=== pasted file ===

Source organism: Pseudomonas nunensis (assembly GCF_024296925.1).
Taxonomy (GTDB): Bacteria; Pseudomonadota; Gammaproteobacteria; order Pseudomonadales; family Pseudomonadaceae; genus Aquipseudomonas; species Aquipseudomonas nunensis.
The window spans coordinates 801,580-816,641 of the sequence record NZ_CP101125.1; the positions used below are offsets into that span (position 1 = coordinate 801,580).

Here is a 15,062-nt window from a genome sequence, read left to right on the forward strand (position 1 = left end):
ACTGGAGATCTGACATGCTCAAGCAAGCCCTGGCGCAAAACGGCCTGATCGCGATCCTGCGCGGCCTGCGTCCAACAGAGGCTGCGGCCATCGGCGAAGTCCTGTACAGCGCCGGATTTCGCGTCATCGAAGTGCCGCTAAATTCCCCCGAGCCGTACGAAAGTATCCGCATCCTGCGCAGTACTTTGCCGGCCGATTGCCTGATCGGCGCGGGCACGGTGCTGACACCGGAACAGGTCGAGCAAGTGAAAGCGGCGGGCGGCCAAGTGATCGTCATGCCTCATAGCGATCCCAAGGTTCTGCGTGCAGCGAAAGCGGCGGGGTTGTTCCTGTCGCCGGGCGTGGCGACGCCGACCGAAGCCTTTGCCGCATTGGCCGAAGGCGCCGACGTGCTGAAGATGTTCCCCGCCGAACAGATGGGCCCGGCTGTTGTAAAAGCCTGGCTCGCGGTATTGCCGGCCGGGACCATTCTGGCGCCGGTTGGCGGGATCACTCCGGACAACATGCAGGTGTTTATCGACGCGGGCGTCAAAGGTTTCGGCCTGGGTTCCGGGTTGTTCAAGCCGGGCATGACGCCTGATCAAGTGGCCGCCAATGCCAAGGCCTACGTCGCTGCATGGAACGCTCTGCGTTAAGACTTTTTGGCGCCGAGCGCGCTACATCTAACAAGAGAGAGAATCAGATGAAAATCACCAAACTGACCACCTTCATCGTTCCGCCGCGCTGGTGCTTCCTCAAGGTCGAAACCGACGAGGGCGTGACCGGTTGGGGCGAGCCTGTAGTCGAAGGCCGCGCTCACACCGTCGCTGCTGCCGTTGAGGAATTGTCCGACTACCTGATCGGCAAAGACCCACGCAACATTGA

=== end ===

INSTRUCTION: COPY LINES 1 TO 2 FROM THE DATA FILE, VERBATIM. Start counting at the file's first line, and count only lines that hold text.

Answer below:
Source organism: Pseudomonas nunensis (assembly GCF_024296925.1).
Taxonomy (GTDB): Bacteria; Pseudomonadota; Gammaproteobacteria; order Pseudomonadales; family Pseudomonadaceae; genus Aquipseudomonas; species Aquipseudomonas nunensis.